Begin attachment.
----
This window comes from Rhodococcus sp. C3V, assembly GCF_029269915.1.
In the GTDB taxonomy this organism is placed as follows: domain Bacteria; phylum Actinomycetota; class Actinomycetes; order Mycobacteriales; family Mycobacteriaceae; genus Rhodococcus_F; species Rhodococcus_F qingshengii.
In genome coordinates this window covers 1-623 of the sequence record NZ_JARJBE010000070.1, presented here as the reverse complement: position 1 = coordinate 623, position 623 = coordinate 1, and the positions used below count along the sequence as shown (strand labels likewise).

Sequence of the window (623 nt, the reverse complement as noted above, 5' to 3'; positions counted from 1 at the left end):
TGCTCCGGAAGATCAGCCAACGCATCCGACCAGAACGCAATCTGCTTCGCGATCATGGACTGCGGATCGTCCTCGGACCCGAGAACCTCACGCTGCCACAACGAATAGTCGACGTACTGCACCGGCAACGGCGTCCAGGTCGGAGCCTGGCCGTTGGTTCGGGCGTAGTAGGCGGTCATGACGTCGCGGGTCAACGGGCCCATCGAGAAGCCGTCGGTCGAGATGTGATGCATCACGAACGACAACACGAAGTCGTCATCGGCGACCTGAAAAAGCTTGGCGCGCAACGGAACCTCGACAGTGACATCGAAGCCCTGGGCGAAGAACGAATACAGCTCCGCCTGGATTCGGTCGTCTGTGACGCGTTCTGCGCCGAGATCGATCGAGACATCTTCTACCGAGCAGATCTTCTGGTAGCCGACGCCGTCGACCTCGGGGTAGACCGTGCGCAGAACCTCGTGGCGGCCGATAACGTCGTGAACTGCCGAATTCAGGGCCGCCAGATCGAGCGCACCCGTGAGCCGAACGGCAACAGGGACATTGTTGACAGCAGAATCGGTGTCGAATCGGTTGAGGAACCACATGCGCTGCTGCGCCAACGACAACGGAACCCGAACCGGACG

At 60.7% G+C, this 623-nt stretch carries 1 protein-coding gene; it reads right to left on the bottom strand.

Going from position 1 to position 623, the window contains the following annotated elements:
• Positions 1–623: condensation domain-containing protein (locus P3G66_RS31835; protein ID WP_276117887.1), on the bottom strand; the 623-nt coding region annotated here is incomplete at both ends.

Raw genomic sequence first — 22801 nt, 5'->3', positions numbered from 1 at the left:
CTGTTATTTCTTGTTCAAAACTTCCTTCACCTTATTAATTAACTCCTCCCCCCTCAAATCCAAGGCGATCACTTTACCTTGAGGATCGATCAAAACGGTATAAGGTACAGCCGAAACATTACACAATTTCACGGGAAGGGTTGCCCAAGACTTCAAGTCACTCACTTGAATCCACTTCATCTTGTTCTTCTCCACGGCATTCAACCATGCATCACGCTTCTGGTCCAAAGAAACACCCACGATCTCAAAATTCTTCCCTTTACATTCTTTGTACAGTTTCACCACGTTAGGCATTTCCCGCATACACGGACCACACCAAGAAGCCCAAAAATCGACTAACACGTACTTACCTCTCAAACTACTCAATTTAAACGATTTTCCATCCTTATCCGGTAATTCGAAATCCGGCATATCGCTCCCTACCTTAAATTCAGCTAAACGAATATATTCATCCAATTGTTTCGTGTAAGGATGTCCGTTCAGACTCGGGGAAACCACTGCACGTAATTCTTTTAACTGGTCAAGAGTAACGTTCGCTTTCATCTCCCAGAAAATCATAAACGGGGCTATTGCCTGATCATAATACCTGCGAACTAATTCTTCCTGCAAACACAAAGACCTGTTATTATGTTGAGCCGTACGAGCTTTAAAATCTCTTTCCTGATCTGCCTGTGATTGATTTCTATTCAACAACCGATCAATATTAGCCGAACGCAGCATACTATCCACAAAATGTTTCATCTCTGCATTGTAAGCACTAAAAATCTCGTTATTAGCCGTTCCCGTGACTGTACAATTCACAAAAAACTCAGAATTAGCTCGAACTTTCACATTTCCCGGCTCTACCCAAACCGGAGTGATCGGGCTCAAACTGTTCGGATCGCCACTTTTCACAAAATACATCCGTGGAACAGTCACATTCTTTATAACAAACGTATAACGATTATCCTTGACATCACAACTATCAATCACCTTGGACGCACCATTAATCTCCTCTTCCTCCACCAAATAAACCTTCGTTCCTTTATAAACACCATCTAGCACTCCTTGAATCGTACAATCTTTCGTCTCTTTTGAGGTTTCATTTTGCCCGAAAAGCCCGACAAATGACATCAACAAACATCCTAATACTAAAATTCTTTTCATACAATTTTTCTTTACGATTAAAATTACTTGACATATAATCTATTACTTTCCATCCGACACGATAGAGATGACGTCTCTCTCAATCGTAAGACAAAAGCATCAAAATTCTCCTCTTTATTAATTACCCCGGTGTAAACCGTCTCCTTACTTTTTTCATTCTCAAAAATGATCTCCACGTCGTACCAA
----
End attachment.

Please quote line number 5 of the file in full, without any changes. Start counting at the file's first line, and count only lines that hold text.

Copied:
TGCTCCGGAAGATCAGCCAACGCATCCGACCAGAACGCAATCTGCTTCGCGATCATGGACTGCGGATCGTCCTCGGACCCGAGAACCTCACGCTGCCACAACGAATAGTCGACGTACTGCACCGGCAACGGCGTCCAGGTCGGAGCCTGGCCGTTGGTTCGGGCGTAGTAGGCGGTCATGACGTCGCGGGTCAACGGGCCCATCGAGAAGCCGTCGGTCGAGATGTGATGCATCACGAACGACAACACGAAGTCGTCATCGGCGACCTGAAAAAGCTTGGCGCGCAACGGAACCTCGACAGTGACATCGAAGCCCTGGGCGAAGAACGAATACAGCTCCGCCTGGATTCGGTCGTCTGTGACGCGTTCTGCGCCGAGATCGATCGAGACATCTTCTACCGAGCAGATCTTCTGGTAGCCGACGCCGTCGACCTCGGGGTAGACCGTGCGCAGAACCTCGTGGCGGCCGATAACGTCGTGAACTGCCGAATTCAGGGCCGCCAGATCGAGCGCACCCGTGAGCCGAACGGCAACAGGGACATTGTTGACAGCAGAATCGGTGTCGAATCGGTTGAGGAACCACATGCGCTGCTGCGCCAACGACAACGGAACCCGAACCGGACG